RELEASE
September 27, 1982
LABEL
Sire
GENRES
Pop/Rock, Post-Punk, Alternative Pop/Rock, Synth Pop, Alternative Dance, College Rock, Dance-Rock

Album Review

Martin Gore has famously noted that Depeche Mode stopped worrying about its future when the first post-Vince Clarke-departure single, "See You," placed even higher on the English charts than anything else Clarke had done with them. Such confidence carries through all of A Broken Frame, a notably more ambitious effort than the pure pop/disco of the band's debut. With arranging genius Alan Wilder still one album away from fully joining the band, Frame became very much Gore's record, writing all the songs and exploring various styles never again touched upon in later years. "Satellite" and "Monument" take distinct dub/reggae turns, while "Shouldn't Have Done That" delivers its slightly precious message about the dangers of adulthood with a spare arrangement and hollow, weirdly sweet vocals. Much of the album follows in a dark vein, forsaking earlier sprightliness, aside from tracks like "A Photograph of You" and "The Meaning of Love," for more melancholy reflections about love gone wrong as "Leave in Silence" and "My Secret Garden." More complex arrangements and juxtaposed sounds, such as the sparkle of breaking glass in "Leave in Silence," help give this underrated album even more of an intriguing, unexpected edge. Gore's lyrics sometimes veer on the facile, but David Gahan's singing comes more clearly to the fore throughout -- things aren't all there yet, but they were definitely starting to get close.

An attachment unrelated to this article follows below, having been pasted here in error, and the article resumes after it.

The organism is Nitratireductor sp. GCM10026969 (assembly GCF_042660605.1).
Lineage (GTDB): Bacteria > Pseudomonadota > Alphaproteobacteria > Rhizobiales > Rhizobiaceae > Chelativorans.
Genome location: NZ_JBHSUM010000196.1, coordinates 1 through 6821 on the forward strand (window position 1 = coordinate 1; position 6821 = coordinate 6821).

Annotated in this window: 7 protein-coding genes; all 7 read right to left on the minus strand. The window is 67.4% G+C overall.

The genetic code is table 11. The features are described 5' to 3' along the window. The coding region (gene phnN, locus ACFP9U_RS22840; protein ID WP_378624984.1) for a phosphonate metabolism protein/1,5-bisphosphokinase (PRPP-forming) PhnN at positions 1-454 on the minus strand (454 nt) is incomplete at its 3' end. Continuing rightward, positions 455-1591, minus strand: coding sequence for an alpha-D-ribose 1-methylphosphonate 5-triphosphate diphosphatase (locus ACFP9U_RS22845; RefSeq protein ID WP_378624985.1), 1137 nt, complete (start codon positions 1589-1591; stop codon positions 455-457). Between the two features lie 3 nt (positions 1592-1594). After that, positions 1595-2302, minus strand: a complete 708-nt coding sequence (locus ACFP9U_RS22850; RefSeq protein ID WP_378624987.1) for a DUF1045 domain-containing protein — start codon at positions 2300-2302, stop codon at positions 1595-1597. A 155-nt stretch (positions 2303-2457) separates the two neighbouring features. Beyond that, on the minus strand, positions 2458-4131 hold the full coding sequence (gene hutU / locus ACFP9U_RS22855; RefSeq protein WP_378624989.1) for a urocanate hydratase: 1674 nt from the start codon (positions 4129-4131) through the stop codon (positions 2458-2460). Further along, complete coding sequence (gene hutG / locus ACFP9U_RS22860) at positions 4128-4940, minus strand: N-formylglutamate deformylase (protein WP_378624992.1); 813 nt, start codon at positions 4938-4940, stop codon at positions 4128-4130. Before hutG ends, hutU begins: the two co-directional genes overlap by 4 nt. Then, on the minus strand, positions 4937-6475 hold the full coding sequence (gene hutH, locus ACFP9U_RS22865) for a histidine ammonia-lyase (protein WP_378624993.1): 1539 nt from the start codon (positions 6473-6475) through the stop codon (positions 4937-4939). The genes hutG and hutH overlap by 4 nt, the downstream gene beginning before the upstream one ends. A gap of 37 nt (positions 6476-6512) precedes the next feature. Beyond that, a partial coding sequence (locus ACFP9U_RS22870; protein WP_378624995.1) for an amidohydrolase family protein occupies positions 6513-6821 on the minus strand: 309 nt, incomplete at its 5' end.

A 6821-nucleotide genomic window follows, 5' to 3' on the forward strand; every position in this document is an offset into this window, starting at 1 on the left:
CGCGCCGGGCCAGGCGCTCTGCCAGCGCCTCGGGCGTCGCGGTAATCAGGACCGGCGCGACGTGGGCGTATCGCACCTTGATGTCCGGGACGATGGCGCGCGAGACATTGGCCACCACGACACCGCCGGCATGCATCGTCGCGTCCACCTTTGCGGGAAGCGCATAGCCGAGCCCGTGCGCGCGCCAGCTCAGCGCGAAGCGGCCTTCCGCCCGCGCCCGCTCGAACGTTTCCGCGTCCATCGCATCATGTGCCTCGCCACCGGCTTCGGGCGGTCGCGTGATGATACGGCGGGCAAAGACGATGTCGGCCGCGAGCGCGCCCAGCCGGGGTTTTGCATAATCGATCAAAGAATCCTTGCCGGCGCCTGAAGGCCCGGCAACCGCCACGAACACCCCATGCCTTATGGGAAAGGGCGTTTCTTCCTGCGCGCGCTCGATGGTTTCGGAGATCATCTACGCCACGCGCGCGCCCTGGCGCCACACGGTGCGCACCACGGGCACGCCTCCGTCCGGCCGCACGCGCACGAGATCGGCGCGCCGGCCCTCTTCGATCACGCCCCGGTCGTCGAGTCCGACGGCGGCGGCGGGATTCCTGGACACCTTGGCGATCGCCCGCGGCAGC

Ned Raggett, Rovi

Track Listing

  1. Leave in Silence
  2. My Secret Garden
  3. Monument
  4. Nothing to Fear
  5. See You
  6. Satellite
  7. The Meaning of Love
  8. Further Excerpts from: My Secret Garden
  9. A Photograph of You
  10. Shouldn't Have Done That
  11. The Sun & The Rainfall